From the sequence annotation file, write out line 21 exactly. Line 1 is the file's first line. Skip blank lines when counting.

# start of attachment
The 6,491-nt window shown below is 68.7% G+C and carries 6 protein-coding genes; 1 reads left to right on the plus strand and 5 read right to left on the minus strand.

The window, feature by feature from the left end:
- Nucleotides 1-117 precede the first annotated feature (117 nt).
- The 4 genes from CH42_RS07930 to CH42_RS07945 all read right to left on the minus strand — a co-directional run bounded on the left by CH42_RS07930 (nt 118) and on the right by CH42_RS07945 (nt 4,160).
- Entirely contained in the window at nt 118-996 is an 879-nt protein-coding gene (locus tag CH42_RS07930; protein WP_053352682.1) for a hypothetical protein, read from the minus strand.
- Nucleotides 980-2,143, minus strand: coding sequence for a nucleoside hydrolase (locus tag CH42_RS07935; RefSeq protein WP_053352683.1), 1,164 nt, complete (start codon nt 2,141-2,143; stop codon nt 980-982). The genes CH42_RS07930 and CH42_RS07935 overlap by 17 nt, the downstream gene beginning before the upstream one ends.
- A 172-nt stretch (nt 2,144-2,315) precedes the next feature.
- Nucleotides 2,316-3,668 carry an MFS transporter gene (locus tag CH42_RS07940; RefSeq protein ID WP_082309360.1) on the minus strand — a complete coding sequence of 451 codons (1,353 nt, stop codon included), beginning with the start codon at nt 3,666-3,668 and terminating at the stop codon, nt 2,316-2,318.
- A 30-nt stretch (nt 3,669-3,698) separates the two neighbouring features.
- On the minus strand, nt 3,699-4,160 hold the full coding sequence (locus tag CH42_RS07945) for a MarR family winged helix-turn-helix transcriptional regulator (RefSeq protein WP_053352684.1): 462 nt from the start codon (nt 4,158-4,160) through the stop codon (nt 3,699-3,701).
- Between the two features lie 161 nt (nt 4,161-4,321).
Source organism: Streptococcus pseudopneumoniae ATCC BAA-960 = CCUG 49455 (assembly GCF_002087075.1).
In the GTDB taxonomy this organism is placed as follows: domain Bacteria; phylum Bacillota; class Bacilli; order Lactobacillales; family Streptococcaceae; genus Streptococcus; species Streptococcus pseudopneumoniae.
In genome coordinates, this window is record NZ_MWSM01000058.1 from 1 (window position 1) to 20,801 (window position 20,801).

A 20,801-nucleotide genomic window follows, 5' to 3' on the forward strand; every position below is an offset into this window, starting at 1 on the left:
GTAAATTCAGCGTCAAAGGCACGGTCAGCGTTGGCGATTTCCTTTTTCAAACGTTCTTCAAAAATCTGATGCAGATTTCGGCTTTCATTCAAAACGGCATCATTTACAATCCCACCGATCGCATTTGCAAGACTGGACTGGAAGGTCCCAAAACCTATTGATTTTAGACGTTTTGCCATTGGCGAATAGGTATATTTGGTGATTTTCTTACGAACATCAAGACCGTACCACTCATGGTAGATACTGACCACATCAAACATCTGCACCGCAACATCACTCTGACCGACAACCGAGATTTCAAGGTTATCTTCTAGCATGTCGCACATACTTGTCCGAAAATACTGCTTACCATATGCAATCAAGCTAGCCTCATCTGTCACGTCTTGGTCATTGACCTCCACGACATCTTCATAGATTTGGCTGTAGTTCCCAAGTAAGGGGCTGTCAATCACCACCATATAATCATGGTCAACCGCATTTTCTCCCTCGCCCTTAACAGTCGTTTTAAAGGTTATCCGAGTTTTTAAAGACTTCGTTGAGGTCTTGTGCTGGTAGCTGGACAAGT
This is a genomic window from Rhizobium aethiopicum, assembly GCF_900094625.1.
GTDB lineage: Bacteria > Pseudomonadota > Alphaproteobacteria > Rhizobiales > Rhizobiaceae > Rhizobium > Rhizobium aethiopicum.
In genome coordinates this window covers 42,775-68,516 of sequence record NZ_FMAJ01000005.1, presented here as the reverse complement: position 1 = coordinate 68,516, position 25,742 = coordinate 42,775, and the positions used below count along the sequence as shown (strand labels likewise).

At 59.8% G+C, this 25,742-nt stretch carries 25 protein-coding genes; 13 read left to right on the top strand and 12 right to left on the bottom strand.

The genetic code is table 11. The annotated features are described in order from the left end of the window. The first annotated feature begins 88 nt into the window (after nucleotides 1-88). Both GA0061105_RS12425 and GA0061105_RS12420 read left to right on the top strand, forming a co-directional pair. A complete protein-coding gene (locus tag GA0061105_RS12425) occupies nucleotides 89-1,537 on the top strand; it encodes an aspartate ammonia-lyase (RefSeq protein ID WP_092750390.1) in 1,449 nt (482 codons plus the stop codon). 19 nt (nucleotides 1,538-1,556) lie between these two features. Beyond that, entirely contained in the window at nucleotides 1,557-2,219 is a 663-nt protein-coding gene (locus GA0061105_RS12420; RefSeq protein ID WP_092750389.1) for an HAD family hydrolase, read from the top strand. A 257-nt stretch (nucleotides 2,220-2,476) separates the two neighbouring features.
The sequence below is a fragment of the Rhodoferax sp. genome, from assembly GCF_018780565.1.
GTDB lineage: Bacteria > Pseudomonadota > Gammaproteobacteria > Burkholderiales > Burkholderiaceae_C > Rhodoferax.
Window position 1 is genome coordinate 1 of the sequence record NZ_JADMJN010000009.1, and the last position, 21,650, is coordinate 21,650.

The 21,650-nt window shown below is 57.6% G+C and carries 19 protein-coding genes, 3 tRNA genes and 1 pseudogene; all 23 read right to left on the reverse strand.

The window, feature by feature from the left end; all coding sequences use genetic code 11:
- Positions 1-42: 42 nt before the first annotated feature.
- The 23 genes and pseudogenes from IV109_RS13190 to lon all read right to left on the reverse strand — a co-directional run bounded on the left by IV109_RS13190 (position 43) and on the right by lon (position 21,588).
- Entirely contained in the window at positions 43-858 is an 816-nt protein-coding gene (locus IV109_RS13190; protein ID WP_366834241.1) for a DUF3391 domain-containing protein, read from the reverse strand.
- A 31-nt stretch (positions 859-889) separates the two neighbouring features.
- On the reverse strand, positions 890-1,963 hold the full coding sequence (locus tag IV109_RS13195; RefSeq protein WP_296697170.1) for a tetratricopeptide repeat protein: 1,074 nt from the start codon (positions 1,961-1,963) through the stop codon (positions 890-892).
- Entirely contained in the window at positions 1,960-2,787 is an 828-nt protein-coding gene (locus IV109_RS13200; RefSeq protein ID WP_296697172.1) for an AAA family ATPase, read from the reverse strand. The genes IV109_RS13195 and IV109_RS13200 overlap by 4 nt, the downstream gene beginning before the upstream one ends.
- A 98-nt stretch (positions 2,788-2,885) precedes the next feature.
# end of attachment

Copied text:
The genetic code is table 11. The annotated features are described in order from the left end of the window. The first annotated feature begins 88 nt into the window (after nucleotides 1-88). Both GA0061105_RS12425 and GA0061105_RS12420 read left to right on the top strand, forming a co-directional pair. A complete protein-coding gene (locus tag GA0061105_RS12425) occupies nucleotides 89-1,537 on the top strand; it encodes an aspartate ammonia-lyase (RefSeq protein ID WP_092750390.1) in 1,449 nt (482 codons plus the stop codon). 19 nt (nucleotides 1,538-1,556) lie between these two features. Beyond that, entirely contained in the window at nucleotides 1,557-2,219 is a 663-nt protein-coding gene (locus GA0061105_RS12420; RefSeq protein ID WP_092750389.1) for an HAD family hydrolase, read from the top strand. A 257-nt stretch (nucleotides 2,220-2,476) separates the two neighbouring features.